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Can you clean a jet engine with dry ice?

Posted by Matt Caminiti on Jan 31, 2019 2:04:39 PM

dry ice blasting jet engine

How do you clean a jet engine?

Gas turbine engines are used to power aircraft, watercraft and power generators.

Typically they include an engine core, which has a compressor, a combustor and a turbine. The compressor pressurizes air to the combustor. In the combustor, fuel is mixed with the high pressure air and is ignited. Hot gas is created as a product of the reaction and is directed into the turbine where energy is extracted to drive the compressor and the fan.

 

Dirt and grime accumulates from atmospheric air and fuel burned during operation.

As dirt and grime build up in turbofan engines, the performance of those engines may be reduced due to aerodynamic and frictional losses.

The compressor plays a key role in the optimum performance of a jet engine. Any impairment of efficiency has a significant impact on operating costs and maintenance intervals. Depending on the operating environment, dust, salts and exhaust gas deposits are major causes of reduced performance, resulting in higher fuel consumption and increased turbine wear.

 

Proper cleaning of the compressor significantly reduces operating costs and ensures peak performance of the jet engine.

Rolls Royce, a manufacturer of gas turbine engines, was using a manual cleaning process to remove the buildup from titanium compressor blades.

It required workers to scrape and scrub the blades with a combination of water and other cleaning chemicals. This method:

  • Was time consuming
  • Was labor intensive
  • Had the potential to damage the blades
  • Was hazardous to the personnel who performed the cleaning (Compressor blades have very sharp corners and the workers were at risk of being injured.)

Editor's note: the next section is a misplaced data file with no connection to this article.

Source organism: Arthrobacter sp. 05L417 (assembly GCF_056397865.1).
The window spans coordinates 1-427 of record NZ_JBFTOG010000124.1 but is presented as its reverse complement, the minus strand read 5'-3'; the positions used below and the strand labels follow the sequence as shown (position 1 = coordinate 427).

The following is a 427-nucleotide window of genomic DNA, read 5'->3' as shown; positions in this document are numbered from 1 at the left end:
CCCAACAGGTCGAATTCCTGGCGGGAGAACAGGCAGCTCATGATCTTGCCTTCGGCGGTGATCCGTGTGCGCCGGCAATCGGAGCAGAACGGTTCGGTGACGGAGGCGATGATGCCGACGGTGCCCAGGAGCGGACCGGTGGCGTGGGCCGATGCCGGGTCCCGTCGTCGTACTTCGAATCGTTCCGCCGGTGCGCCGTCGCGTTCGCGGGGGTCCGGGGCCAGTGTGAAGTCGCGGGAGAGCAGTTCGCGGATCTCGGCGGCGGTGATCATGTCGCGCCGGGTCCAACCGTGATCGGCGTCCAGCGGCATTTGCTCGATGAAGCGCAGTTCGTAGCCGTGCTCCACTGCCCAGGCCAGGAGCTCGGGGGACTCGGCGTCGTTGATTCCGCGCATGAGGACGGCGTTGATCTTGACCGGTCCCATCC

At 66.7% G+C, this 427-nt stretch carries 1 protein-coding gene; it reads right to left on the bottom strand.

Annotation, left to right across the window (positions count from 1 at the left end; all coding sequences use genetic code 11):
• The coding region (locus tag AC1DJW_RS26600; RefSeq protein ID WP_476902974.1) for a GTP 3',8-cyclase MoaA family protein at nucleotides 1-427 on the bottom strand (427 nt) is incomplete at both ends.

The Solution: Dry Ice Blasting

dry ice blasting jet engine

Rolls Royce tested dry ice blasting and found that the effect of the process on the material microstructure was minimal.

After the successful tests, dry ice cleaning was approved to be used in the cleaning of the compressor blades.  An approval letter for the use of dry ice blasting was granted by Rolls Royce for the cleaning of aircraft turbine titanium compressor drum assemblies.

Dry ice blasting uses non-abrasive media in the form of recycled CO2 pellets that will not damage surfaces or equipment. The combination of dry ice cleaning’s kinetic energy and thermal effects break the connection between the dirt and surface, lifting away contaminants.

Learn more about how dry ice blasting works

 

dry ice blasting jet engineBenefits of dry ice cleaning include:

  • It is non-abrasive and will not damage sensitive parts
  • No secondary waste (dry ice sublimates back to gas)
  • Environmentally responsible, safe and non-toxic
  • No downstream contamination
  • Reduces or eliminates employee exposure to dangerous chemical cleaning solutions

 

The Results

Rolls Royce was happy with the results of the dry ice blasting process and decided to integrate the process in their maintenance of the turbine engines. The company also utilizes it to clean the compressor rotor between the blades, the compressor guide vanes, stators and casings.

Rolls Royce installed an automated system (robotic manipulator) using a dry ice blaster and a sound proof enclosure to avoid noise disturbance during the cleaning process.

 

1) Cost savings

By using the automated cleaning process, cost savings on compressor rotor blade cleaning improved by 90% and the module/component turn time improved 84%.

2) No risk of damage

Dry ice is non-abrasive and did not damage the surfaces of the the rotor blades.

3) Improved environmental and worker safety

Rolls Royce eliminated the use of chemicals in the cleaning process and decreased employee exposure to harmful chemicals.

Dry ice cleaning also made the cleaning process safer for their employees. They can stand at a safe distance and clean the blades without directly coming into contact with them.

 

dry ice blasting jet engine

Download the Case Study

 

When cleaning the compressor blades of a turbine engine, Rolls Royce utilized manual cleaning, which was time consuming, labor intensive and had the potential to damage the blades.

The company began to use dry ice blasting and integrated the process into the maintenance of their turbine engines.

 

The process enabled:

  • Cost savings of 90%
  • 84% improvement of module/component turn time
  • Improvement of environmental and worker safety

 

Download the Case Study

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